It’s certainly not good news for smokers in Britain as UK implemented a complete ban on smoking in public places with effect from Sunday.
People will not be allowed to smoke in bars, hotels, clubs or any other enclosed public area.
Health Secretary, Alan Johnson, hailed the introduction of the ban — the biggest smoking ban in the world — as an important step towards a healthier population. Over three-quarters of the general public and 73 per cent of regular pub-goers support the ban, according to the Department of Health.
"Labour has taken action to protect people from smoke in their workplace, pub or cafe. A smoke-free country will improve the health of thousands of people ... I am thrilled that my first major announcement as Health Secretary enacts the single most important public health legislation,” he said.
Only prisons, submarines and hospices are exempted. The only option left for people is to go to pubs that have invested in outside facilities. Mot country pubs and a few in cities which have open spaces are also planning to put up marquees and heaters during winters.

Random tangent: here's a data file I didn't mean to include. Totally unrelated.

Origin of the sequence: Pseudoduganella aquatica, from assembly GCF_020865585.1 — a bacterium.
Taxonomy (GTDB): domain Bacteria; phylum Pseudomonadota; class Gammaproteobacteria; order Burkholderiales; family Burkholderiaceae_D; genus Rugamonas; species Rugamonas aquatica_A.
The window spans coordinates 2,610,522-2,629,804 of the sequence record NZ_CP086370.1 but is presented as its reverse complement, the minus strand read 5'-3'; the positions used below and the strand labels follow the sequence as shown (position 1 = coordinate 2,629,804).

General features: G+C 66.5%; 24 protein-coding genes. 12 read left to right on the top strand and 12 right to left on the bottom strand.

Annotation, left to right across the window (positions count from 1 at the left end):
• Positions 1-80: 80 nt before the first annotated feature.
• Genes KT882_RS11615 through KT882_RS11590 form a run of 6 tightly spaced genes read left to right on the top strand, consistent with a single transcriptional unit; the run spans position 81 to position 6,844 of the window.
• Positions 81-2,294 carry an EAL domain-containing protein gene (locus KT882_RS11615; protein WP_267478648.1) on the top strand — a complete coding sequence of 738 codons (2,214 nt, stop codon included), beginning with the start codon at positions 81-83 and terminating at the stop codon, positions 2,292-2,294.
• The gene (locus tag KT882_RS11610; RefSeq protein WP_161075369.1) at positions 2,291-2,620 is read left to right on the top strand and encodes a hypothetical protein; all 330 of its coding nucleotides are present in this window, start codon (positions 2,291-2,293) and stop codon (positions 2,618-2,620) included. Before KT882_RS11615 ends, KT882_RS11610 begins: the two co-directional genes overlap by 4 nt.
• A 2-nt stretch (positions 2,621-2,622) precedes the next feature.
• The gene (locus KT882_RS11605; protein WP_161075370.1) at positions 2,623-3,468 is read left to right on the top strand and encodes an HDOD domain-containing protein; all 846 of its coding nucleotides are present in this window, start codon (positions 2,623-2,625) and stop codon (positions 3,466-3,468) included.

The pro-smoking campaign, Freedom2Choose, estimates that up to 3,000 of its members — including owners of social clubs — may refuse to implement the ban. The group has challenged the ban on human rights grounds at the High Court in a bid to "fight against injustice and erosion of freedom and personal liberties".
A leading expert on the effects of tobacco, Professor Sir Richard Peto, said that it will prevent up to half a million deaths a year on the experience of Ireland, where cigarette sales fell by 17 per cent. A similar trend in England could lead to 1.5 million people quitting smoking, where sales of cessation products such as nicotine patches and gum have been rising for weeks.
England was the last part of the UK to ban smoking, following a ban in Wales, Scotland and Northern Ireland. The Irish Republic has also banned smoking in public. Anyone lighting up in a public place faces a £50 fine — reduced to £30 if paid within 15 days. Owners of pubs, clubs and cafes face much stiffer punishment, with fines of £2,500, for every cigarette smoked at their premises.